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Thought Provoking Ramble

Spent most of my weekend in contemplation, but also spent some time chilling with the hubby.   We sat in the back yard with ice-cold glasses of tea sweating in our hands.  Last night, we switched out the tea for this new light beer with lime.  Added wedges of fresh lime and yum

The fan above us circled lazily and we listened to a mix of David Gray, Over the Rhine, Billy Joel and a few others.  We have speakers that go throughout the house–even outside.  My sister and her husband came over and we grilled marinated sirloin and vegetable kabobs, fresh corn on the cob and I mixed up some coleslaw with extra celery seed.   The sis and I later made spritz cookies with peach jam while I introduced her to Torchwood on my laptop in the kitchen.   She agreed.  Kind of cheesy, a bit of over acting–but strangely fun, at times.  <g>

Baking isn’t normal for us, but the hubby had found an old fashioned cookie press yesterday, so we thought we’d try it out.  Made a huge mess I’ve yet to clean up. <g>

I was glad my sister came over because I’d been kind of sad earlier in the day.  The hubby had found the press at one of the estate sales we attended.  We both love antiques and in this area, it’s hard to find them when the companies who handle the estate sales seem to let their employees have first dibs.  You walk into a sale that just opened and already “sold” signs are stuck on the good pieces of furniture.   Every now and then, you get lucky though.  One of my favorite paintings was found at an estate sale.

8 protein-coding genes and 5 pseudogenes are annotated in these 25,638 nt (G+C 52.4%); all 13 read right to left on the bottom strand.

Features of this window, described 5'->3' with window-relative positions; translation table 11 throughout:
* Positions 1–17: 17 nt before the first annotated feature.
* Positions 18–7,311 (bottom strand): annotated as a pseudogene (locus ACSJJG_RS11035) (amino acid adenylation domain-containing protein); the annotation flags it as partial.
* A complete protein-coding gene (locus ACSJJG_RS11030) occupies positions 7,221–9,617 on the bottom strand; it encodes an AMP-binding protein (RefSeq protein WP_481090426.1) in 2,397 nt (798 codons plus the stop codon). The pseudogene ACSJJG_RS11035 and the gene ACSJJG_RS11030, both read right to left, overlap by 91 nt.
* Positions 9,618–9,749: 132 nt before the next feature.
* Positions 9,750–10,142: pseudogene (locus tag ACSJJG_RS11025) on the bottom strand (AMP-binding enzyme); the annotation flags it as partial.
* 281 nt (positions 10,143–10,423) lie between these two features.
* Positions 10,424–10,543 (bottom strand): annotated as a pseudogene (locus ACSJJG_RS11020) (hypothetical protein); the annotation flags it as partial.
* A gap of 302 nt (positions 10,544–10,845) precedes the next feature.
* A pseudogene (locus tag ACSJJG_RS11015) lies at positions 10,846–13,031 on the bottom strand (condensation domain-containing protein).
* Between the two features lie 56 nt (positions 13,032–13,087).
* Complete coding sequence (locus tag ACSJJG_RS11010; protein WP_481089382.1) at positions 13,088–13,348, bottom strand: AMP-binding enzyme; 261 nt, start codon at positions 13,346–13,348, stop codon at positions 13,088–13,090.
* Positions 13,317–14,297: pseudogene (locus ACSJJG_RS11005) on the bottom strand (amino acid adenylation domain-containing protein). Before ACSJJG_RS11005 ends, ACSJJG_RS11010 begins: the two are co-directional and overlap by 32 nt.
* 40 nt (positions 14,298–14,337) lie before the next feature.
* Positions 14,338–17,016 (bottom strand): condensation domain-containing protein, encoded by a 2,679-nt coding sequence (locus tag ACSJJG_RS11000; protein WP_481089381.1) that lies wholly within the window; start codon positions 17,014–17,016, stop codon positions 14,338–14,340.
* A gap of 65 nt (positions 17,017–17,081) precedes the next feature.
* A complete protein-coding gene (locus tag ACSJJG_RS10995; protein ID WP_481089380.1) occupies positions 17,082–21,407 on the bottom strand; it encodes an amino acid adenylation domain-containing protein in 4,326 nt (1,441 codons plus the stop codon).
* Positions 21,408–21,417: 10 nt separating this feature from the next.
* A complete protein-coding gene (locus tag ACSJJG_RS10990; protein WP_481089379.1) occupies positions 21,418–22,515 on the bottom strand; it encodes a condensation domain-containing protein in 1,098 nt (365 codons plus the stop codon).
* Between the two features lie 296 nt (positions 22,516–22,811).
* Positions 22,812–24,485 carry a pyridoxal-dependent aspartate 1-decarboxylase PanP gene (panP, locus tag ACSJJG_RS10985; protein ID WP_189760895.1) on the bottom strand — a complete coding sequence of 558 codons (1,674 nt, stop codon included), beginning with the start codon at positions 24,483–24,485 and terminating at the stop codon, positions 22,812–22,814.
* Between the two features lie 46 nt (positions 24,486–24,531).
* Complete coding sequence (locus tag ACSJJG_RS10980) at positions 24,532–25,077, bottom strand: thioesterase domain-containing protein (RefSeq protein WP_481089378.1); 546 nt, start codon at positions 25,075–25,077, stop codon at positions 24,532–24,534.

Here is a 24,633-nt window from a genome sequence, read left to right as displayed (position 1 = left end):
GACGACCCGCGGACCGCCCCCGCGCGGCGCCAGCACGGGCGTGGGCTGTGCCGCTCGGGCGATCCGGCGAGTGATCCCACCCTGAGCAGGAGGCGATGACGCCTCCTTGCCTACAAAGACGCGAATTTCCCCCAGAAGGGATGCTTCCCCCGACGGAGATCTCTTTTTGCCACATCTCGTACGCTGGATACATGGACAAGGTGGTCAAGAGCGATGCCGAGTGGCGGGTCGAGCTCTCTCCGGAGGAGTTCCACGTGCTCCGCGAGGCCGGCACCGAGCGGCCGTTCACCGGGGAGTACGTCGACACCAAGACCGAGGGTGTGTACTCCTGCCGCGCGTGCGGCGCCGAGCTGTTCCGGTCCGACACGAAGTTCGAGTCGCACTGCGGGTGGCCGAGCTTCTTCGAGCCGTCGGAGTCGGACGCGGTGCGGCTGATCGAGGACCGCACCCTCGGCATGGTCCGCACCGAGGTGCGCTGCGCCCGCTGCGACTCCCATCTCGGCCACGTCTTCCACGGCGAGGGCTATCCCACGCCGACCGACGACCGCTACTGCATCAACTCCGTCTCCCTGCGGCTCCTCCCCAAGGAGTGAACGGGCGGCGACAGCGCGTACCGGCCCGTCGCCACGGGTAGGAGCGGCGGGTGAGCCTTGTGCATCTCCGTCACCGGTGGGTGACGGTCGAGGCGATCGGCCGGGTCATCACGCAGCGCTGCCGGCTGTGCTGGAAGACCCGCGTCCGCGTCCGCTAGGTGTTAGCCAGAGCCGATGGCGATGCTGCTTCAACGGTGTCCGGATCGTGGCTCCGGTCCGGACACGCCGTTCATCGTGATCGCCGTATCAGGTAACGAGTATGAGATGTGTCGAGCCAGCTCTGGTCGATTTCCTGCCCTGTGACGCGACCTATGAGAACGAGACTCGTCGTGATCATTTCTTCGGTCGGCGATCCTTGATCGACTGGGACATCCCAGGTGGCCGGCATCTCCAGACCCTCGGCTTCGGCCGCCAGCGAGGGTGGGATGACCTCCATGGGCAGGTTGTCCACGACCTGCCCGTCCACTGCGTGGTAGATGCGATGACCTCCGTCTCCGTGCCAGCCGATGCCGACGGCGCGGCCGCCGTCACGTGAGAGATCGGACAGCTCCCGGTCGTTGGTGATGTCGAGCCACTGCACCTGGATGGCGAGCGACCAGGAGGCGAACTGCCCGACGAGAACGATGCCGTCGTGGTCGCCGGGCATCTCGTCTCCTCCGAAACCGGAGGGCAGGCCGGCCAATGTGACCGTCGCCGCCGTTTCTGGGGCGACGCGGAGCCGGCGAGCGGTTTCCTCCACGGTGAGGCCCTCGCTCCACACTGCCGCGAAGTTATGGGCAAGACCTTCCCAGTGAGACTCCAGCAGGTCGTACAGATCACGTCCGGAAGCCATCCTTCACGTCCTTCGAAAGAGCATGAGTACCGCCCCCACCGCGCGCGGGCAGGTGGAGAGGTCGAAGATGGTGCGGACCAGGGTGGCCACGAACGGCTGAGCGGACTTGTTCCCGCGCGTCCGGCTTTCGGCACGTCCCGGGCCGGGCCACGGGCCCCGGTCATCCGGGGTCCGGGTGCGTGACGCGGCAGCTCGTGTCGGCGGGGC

But I prefer living estate sales and one over the weekend was obviously not–the hospice bed was still in the house.  My chest started aching when I saw it, so I waited outside for my husband. 

I tell myself they are just things.  That we all have things and they’ll all be dispersed upon our deaths.  But walking through a recently deceased person’s house and watching people touch the things that made up that person’s time here…  well, it tends to get to me.  I attended one a few years ago that still had the personal photos everywhere.  Sat on the curb outside at that one, too.

So, I ended up spending more time people watching and one thing I did notice was that a lot of the people going through the items were in their later years.   I saw the same people at several different sales yesterday and one in particular caught my eye.  She wasn’t walking through to purchase.  No, she was wandering through rooms, touching beds, running her hands over personal mementos.  This lady was pushing well past eighty.   The first time I saw her, I thought maybe she’d known the person.  But no, she was at one of the others. 

Touching someone else’s life with this sort of awed reverence.   

I couldn’t help but wonder what she was thinking.   Luckily, I got distracted by uh, books. (You can’t be surprised.)   In those books, I found a signed copy of a romance novel–signed by a woman I know well.  The book is from the eighties and in excellent condition so I bought it.  My author friend had signed the book directly to the woman with a personal message.